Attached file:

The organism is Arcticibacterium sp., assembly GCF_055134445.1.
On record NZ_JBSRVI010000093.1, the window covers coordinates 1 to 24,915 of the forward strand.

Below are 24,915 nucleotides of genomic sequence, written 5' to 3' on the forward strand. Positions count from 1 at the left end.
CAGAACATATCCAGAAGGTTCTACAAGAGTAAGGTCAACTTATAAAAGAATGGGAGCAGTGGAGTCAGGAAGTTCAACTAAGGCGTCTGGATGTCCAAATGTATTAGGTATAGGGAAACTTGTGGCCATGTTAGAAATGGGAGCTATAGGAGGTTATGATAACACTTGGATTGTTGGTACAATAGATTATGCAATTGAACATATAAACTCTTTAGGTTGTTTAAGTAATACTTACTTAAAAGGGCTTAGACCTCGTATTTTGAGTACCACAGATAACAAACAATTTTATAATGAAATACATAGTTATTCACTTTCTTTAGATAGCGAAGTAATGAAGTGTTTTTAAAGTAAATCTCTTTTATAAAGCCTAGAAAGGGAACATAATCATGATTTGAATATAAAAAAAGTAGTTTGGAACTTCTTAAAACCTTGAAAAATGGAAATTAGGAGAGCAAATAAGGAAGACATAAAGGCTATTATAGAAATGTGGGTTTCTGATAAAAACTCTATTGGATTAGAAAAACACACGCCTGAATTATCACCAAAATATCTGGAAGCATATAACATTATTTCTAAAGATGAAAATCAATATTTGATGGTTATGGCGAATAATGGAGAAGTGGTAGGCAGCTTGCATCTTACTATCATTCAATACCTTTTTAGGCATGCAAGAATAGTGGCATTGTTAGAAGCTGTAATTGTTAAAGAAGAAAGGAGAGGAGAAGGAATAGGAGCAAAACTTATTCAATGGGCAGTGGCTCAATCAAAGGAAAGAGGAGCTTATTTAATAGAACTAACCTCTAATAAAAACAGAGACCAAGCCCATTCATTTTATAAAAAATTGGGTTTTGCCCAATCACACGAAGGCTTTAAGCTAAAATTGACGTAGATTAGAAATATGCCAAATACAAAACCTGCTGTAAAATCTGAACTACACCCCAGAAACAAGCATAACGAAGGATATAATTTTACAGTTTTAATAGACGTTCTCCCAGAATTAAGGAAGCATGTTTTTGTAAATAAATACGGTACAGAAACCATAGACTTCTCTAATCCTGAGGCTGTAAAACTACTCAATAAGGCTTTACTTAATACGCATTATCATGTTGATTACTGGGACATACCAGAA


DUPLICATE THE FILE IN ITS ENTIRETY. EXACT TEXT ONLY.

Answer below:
The organism is Arcticibacterium sp., assembly GCF_055134445.1.
On record NZ_JBSRVI010000093.1, the window covers coordinates 1 to 24,915 of the forward strand.

Below are 24,915 nucleotides of genomic sequence, written 5' to 3' on the forward strand. Positions count from 1 at the left end.
CAGAACATATCCAGAAGGTTCTACAAGAGTAAGGTCAACTTATAAAAGAATGGGAGCAGTGGAGTCAGGAAGTTCAACTAAGGCGTCTGGATGTCCAAATGTATTAGGTATAGGGAAACTTGTGGCCATGTTAGAAATGGGAGCTATAGGAGGTTATGATAACACTTGGATTGTTGGTACAATAGATTATGCAATTGAACATATAAACTCTTTAGGTTGTTTAAGTAATACTTACTTAAAAGGGCTTAGACCTCGTATTTTGAGTACCACAGATAACAAACAATTTTATAATGAAATACATAGTTATTCACTTTCTTTAGATAGCGAAGTAATGAAGTGTTTTTAAAGTAAATCTCTTTTATAAAGCCTAGAAAGGGAACATAATCATGATTTGAATATAAAAAAAGTAGTTTGGAACTTCTTAAAACCTTGAAAAATGGAAATTAGGAGAGCAAATAAGGAAGACATAAAGGCTATTATAGAAATGTGGGTTTCTGATAAAAACTCTATTGGATTAGAAAAACACACGCCTGAATTATCACCAAAATATCTGGAAGCATATAACATTATTTCTAAAGATGAAAATCAATATTTGATGGTTATGGCGAATAATGGAGAAGTGGTAGGCAGCTTGCATCTTACTATCATTCAATACCTTTTTAGGCATGCAAGAATAGTGGCATTGTTAGAAGCTGTAATTGTTAAAGAAGAAAGGAGAGGAGAAGGAATAGGAGCAAAACTTATTCAATGGGCAGTGGCTCAATCAAAGGAAAGAGGAGCTTATTTAATAGAACTAACCTCTAATAAAAACAGAGACCAAGCCCATTCATTTTATAAAAAATTGGGTTTTGCCCAATCACACGAAGGCTTTAAGCTAAAATTGACGTAGATTAGAAATATGCCAAATACAAAACCTGCTGTAAAATCTGAACTACACCCCAGAAACAAGCATAACGAAGGATATAATTTTACAGTTTTAATAGACGTTCTCCCAGAATTAAGGAAGCATGTTTTTGTAAATAAATACGGTACAGAAACCATAGACTTCTCTAATCCTGAGGCTGTAAAACTACTCAATAAGGCTTTACTTAATACGCATTATCATGTTGATTACTGGGACATACCAGAA